Ancient Life "Wakes Up" After 100 Million Years Under the Seafloor

The microbes in question, namely comprised of aerobic bacteria. JAMSTEC

Deep below the seafloor, locked in a layer of 100 million-year-old rock, a lifeform quietly lives. It's not quite Godzilla, nor a long-lost Megalodon, but it does go to show how life on Earth can dwell under the most extreme and bizarre circumstances.

Scientists have recently discovered that communities of microbes living beneath the seafloor are able to survive in rock sediments for over 100 million years with desperately little nutrients. After being coaxed under the right conditions in a lab, the ancient microbes are even able to snap out of their “hibernation” to metabolize and multiply once again.

Reported in the journal Nature Communications today, the researchers got their hands on these microbes by gathering sediment samples from 75 meters (246 feet) below the seafloor in the South Pacific Ocean nearly 5,700 meters (18,700 feet) below sea level. As the researchers discovered, the microbial life was capable of being revived through finely tuned techniques in a laboratory. Incubated with isotope-labeled carbon and nitrogen laced nutrients, within 10 weeks the isotopes showed up in the microbes, demonstrating they were in a metabolically active state, even capable of feeding and dividing.

“These are the oldest microbes revived from a marine environment,” Steven D'Hondt, study author and Professor of Oceanography at the University of Rhode Island, told IFLScience.

“Even after 100 million years of starvation, some microbes can grow, reproduce, and engage in a wide variety of metabolic activities when they're returned to the surface world.”

A stretch of the Pacific Ocean where the researchers gathered their samples. Courtesy of IODP/JRSO

 

The microbes in question, namely comprised of aerobic bacteria. JAMSTEC

The microbe communities became trapped beneath the seafloor long ago after being buried by layers of sediment made up of “marine snow,” debris, dust, and other particles. This layer of sediment studied was deposited over a period from 13 to 101.5 million years ago. If the sediment is formed under the right circumstances, oxygen is still just about able to penetration to these depths, but little else can migrate, suggesting the microbial communities have stayed put for all these years. While the layer does contain oxygen, it has very limited amounts of organic material, such as carbon, and is an unbelievably harsh environment for life.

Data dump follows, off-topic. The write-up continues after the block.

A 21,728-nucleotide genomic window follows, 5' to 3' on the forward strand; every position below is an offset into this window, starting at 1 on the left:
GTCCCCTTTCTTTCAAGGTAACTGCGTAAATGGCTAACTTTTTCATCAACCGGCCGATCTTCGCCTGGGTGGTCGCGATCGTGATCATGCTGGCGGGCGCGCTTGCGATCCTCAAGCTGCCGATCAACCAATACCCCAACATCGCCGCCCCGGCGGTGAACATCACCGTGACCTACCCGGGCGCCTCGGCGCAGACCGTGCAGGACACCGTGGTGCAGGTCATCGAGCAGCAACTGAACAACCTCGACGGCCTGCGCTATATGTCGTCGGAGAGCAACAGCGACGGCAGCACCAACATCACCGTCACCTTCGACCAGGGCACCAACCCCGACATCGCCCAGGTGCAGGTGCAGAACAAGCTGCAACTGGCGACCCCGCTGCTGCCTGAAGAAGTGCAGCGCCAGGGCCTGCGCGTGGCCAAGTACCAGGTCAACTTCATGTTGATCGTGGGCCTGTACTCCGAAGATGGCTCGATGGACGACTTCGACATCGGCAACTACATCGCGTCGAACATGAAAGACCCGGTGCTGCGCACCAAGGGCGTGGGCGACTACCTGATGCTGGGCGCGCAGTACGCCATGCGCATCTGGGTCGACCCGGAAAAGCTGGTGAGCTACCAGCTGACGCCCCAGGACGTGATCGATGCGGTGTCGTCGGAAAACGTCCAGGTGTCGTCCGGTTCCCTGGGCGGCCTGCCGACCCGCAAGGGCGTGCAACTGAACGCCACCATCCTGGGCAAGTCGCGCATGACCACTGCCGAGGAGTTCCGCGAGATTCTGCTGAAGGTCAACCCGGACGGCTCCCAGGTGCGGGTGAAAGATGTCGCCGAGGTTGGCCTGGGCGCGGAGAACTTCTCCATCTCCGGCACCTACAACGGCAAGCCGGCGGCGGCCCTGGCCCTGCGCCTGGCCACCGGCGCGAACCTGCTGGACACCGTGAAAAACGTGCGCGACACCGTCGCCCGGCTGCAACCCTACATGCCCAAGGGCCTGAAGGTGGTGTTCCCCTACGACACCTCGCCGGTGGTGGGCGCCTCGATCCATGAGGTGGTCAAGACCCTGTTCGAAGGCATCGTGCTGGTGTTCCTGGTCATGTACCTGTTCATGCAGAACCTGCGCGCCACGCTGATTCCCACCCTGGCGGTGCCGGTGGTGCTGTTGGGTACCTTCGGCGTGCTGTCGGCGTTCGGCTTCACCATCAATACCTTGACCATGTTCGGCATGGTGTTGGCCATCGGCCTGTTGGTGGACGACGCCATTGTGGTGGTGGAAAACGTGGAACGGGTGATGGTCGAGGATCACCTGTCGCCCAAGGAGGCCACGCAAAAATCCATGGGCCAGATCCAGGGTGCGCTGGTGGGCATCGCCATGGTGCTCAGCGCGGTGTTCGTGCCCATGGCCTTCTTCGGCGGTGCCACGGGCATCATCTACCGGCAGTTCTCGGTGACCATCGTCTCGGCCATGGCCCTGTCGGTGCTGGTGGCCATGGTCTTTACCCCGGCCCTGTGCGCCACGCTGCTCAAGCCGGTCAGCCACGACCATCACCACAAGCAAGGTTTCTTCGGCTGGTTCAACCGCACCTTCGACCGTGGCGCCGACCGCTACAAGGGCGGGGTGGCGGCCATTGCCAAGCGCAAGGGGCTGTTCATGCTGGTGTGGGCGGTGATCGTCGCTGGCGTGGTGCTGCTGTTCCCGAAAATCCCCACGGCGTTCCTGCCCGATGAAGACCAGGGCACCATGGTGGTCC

In the incubated lab conditions, some of the microbes responded rapidly, increasing in number by more than four orders of magnitude over the 68 days of incubation. Even in the oldest 101.5-million-year-old sediment, they observed the microbes uptaking the isotopes and increasing in cell numbers.

Most of the microbes appear to be aerobic bacteria, meaning they are bacteria that need oxygen to survive and grow. Given the scarcity of nutrients that far down, it’s likely these microbes have slowed down their "body clocks" to live an extremely sluggish life, complete with a slow metabolism and very slow evolutionary speed. 

“We believe the community has remained there for 100 million years, with an unknown number of generations. Since the calculated energy flux for subseafloor sedimentary microbes is barely sufficient for molecular repair, the number of generations could be inconceivably low,” explained D'Hondt.

It was once assumed that life could only survive just a few meters beneath the seabed, namely near continental edges where lots of organic matter can be found. However, as this study affirms, researchers are now showing that life beneath the seafloor is much more diverse and fascinating than previously realized. In a separate study published in March 2020, scientists even discovered microbial communities living some 750 meters (2,500 feet) beneath the seabed.

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